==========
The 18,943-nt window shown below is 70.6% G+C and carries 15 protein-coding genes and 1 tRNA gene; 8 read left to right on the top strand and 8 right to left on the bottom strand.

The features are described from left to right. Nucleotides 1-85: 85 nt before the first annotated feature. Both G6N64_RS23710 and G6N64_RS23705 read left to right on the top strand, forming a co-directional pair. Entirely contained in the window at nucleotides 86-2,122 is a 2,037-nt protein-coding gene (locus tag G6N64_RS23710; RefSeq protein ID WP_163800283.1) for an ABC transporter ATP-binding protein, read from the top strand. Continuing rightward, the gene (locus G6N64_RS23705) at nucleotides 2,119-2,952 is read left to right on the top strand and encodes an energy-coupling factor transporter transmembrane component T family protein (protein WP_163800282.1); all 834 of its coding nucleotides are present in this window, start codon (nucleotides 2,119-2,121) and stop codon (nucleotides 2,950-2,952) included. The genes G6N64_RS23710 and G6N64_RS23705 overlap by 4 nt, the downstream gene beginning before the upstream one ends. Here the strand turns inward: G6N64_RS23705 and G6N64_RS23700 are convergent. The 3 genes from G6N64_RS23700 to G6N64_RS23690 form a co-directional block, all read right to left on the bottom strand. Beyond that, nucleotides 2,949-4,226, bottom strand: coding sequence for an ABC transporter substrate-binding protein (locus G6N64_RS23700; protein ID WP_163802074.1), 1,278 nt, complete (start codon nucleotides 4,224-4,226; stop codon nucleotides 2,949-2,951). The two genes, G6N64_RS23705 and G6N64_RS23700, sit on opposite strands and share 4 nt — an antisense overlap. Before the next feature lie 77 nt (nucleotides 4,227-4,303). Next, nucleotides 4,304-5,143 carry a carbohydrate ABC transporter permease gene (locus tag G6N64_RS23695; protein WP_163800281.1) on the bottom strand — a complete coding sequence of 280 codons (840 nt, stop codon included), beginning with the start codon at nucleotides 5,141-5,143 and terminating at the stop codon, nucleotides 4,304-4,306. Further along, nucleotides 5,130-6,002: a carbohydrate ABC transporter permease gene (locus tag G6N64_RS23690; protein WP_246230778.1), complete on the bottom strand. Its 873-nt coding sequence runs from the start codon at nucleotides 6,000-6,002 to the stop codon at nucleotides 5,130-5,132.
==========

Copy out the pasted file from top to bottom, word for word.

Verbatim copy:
The 18,943-nt window shown below is 70.6% G+C and carries 15 protein-coding genes and 1 tRNA gene; 8 read left to right on the top strand and 8 right to left on the bottom strand.

The features are described from left to right. Nucleotides 1-85: 85 nt before the first annotated feature. Both G6N64_RS23710 and G6N64_RS23705 read left to right on the top strand, forming a co-directional pair. Entirely contained in the window at nucleotides 86-2,122 is a 2,037-nt protein-coding gene (locus tag G6N64_RS23710; RefSeq protein ID WP_163800283.1) for an ABC transporter ATP-binding protein, read from the top strand. Continuing rightward, the gene (locus G6N64_RS23705) at nucleotides 2,119-2,952 is read left to right on the top strand and encodes an energy-coupling factor transporter transmembrane component T family protein (protein WP_163800282.1); all 834 of its coding nucleotides are present in this window, start codon (nucleotides 2,119-2,121) and stop codon (nucleotides 2,950-2,952) included. The genes G6N64_RS23710 and G6N64_RS23705 overlap by 4 nt, the downstream gene beginning before the upstream one ends. Here the strand turns inward: G6N64_RS23705 and G6N64_RS23700 are convergent. The 3 genes from G6N64_RS23700 to G6N64_RS23690 form a co-directional block, all read right to left on the bottom strand. Beyond that, nucleotides 2,949-4,226, bottom strand: coding sequence for an ABC transporter substrate-binding protein (locus G6N64_RS23700; protein ID WP_163802074.1), 1,278 nt, complete (start codon nucleotides 4,224-4,226; stop codon nucleotides 2,949-2,951). The two genes, G6N64_RS23705 and G6N64_RS23700, sit on opposite strands and share 4 nt — an antisense overlap. Before the next feature lie 77 nt (nucleotides 4,227-4,303). Next, nucleotides 4,304-5,143 carry a carbohydrate ABC transporter permease gene (locus tag G6N64_RS23695; protein WP_163800281.1) on the bottom strand — a complete coding sequence of 280 codons (840 nt, stop codon included), beginning with the start codon at nucleotides 5,141-5,143 and terminating at the stop codon, nucleotides 4,304-4,306. Further along, nucleotides 5,130-6,002: a carbohydrate ABC transporter permease gene (locus tag G6N64_RS23690; protein WP_246230778.1), complete on the bottom strand. Its 873-nt coding sequence runs from the start codon at nucleotides 6,000-6,002 to the stop codon at nucleotides 5,130-5,132.